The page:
Members of the Writers Guild of America West saw their earnings grow 4.2% to $1.56 billion last year thanks to gains in feature films and television.

The guild’s newly released annual report notes that the number of writers working in feature films went up last year compared to 2017, while the level of employment for TV and digital platforms declined slightly.

The WGA West report also reassured members that the guild — which is embroiled in a bitter legal battle with top Hollywood talent agencies — is on solid financial footing. The earnings figures in the report will become fodder for the guild’s battle with talent agencies as the WGA asserts that conflicts of interest in dealmaking for TV series have depressed the salaries of many writers in recent years — a contention strongly disputed by agencies.

“This year’s report continues the trends recorded over the past half decade,” the report states. “The guild remains financially strong with growing revenues and a healthy operating surplus.”

For the fiscal year ending March 31, total covered earnings for WGA West members topped $1.2 billion for the fourth consecutive year. The number of writers reporting earnings edged down by 0.6% to 6,057 (or 37 fewer writers), the guild disclosed in its annual report to members via its membership and finance committee, chaired by Aaron Mendelsohn.

The stats in the report — mailed to members late last week and posted on the WGA West web site Wednesday — underscore the generally healthy state of show business economics. Negotiators stressed that point repeatedly during 2017’s contentious negotiations with production companies, which saw a 96% strike authorization and a three-year deal that was concluded an hour before the previous contract expired on May 1, 2017. The current master contract expires in 10 months on May 1.

The master contract is jointly negotiated with the WGA East, which has about 5,000 members. The WGA West report only covers compensation for WGA West members.

Hollywood screenwriters’ earnings surged 7.3% last year to $481 million, and the number of writers reporting earnings rose 3.9% to 1,940. TV and digital platform writers’ earnings gained 3% to $1.07 billion, and the number of writers working declined by 1.5% to 4,830. The guild has noted that the actual numbers for TV writers’ compensation are not reflected in its figures because it does not include overscale income, which is a big source of the conflict between the guild and talent agencies.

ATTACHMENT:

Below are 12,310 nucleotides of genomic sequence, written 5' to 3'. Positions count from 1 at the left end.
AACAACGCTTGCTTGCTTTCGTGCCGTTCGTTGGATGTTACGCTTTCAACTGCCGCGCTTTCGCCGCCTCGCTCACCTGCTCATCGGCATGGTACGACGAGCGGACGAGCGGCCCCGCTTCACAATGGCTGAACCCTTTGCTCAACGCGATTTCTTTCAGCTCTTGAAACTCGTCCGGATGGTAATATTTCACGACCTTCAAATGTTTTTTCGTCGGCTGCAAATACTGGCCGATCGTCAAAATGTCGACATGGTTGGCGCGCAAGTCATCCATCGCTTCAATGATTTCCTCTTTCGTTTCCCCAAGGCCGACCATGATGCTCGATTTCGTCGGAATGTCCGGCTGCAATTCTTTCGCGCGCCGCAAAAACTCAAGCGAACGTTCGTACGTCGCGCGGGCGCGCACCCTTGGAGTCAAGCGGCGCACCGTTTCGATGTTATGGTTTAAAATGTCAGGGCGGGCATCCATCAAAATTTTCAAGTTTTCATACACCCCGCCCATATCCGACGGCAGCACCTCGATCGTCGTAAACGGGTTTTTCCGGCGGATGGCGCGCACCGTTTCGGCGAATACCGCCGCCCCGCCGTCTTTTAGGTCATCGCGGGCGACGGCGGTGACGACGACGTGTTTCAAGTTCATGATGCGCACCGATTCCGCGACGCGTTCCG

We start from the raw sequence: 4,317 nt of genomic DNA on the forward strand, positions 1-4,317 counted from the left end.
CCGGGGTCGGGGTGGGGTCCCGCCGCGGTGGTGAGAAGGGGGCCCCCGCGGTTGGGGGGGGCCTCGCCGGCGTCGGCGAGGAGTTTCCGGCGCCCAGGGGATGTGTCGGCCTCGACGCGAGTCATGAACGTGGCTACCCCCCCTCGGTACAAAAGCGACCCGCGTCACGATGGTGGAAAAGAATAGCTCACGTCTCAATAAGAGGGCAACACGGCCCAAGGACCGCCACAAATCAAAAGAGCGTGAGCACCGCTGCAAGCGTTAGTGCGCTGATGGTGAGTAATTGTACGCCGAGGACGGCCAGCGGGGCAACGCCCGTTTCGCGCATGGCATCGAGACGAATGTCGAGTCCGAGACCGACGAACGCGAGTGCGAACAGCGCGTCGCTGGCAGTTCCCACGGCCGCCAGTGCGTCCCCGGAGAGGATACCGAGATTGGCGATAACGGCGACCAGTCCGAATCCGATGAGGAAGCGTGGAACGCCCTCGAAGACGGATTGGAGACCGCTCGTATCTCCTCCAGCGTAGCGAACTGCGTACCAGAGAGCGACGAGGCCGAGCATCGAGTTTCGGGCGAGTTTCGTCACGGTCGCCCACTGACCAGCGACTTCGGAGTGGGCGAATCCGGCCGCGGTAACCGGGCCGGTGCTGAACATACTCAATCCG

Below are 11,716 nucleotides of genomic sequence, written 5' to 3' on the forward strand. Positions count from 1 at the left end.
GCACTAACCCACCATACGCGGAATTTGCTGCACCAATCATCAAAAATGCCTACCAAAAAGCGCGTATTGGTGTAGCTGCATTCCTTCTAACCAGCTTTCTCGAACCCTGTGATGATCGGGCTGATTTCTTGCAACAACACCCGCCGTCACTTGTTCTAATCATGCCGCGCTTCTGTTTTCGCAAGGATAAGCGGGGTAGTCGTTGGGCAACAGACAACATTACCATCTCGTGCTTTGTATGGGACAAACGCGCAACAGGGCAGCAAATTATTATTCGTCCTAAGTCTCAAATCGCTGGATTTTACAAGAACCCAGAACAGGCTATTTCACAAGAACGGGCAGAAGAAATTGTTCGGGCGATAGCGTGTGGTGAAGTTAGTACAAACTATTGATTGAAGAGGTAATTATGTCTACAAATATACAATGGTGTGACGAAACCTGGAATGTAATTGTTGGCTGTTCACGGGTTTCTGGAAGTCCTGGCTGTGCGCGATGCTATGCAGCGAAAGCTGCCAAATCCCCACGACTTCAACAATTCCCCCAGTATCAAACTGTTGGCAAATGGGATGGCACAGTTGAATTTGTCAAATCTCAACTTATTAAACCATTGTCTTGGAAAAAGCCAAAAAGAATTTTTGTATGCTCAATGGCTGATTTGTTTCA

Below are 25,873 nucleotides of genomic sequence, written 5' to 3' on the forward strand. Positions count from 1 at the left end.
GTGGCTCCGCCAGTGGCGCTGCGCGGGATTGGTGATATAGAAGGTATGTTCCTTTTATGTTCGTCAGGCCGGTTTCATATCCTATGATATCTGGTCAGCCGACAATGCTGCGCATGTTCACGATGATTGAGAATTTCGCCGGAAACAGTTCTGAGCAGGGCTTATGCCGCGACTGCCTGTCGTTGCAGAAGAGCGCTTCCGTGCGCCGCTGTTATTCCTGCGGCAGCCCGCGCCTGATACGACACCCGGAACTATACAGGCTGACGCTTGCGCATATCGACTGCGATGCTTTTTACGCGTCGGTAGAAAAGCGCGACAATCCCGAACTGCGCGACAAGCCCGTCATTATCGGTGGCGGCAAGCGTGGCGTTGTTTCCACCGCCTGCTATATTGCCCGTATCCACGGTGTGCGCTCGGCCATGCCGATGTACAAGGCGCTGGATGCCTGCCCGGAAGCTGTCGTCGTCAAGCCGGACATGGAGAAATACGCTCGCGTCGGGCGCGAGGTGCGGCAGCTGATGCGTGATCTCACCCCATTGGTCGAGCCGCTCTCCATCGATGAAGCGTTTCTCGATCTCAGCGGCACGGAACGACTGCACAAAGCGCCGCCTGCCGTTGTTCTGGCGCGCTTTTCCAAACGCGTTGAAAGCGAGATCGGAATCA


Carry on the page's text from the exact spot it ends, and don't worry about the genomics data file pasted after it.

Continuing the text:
Collected residuals jumped 7.2% to $462 million with TV residuals jumping 10% to $307 million as new media residuals surged 16.5% to $76.5 million. New media residuals were a major gain in the WGA’s 100-day strike in 2007-08. Film residuals edged up 1.1% to $155 million.

The report gives a bright picture of the WGA West’s financial outlook and disclosed that the WGA West ended its fiscal year, which concluded March 31, 2019, with total net assets of over $77 million with an operating surplus of $10.1 million. Total revenue was $42.9 million, up from $39.2 million last year. Expenditures rose to $32.8 million from $31 million.

A week ago, the WGA addressed rumors that it would face major financial strains by having to wage legal battles on two fronts, the case the guild filed against the four largest talent agencies in April over packaging fees and the separate collective bargaining violation lawsuits filed against the guild within the past week by WME, UTA and CAA. “The WGA has sufficient funds to deal with legal costs of filing and defending these lawsuits,” the WGA wrote in a June 24 message to members.

The report to members elaborated on that assertion.

“The WGA West may from time to time in various ongoing litigation matters. Management does not expect that the monetary exposure in these matters will materially exceed the amounts recoverable through the WGA’s insurance carriers,” the report states. “Management believes that the disposition of any such litigation will not materially affect the WGA West’s financial condition or earnings.”

The report noted that the data for writer-producers does not offer a complete picture as it is based on minimums in the master contract. “For this reason, these figures do not reflect the downward pressure on writers’ overscale income as a result of short season orders and other changes in the television and digital media industry,” it added.

The report also disclosed that the WGA West had paid $16.3 million in foreign levies to writers and heirs during the last fiscal year. The program collects royalties in 19 countries in Europe and South America. That figure was down sharply from the previous year’s total off $21.9 million — with the report offering no explanation for the decline.

It’s the seventh year in a row that the guild, which began distributing the funds in 1993, has made the foreign levies report to members. The report said the WGA West has collected a total of $266 million in foreign levies and distributed $231 million of those funds to members.

The report from the finance committee reported that the WGA West was holding $16.3 million in “funds held in balance” without breaking out how much of that is from foreign levies. The foreign levies for U.S. creatives began to flow after the U.S. agreement in 1989 to terms of the Berne Convention, which establishes the right of authorship for individuals who create works of art.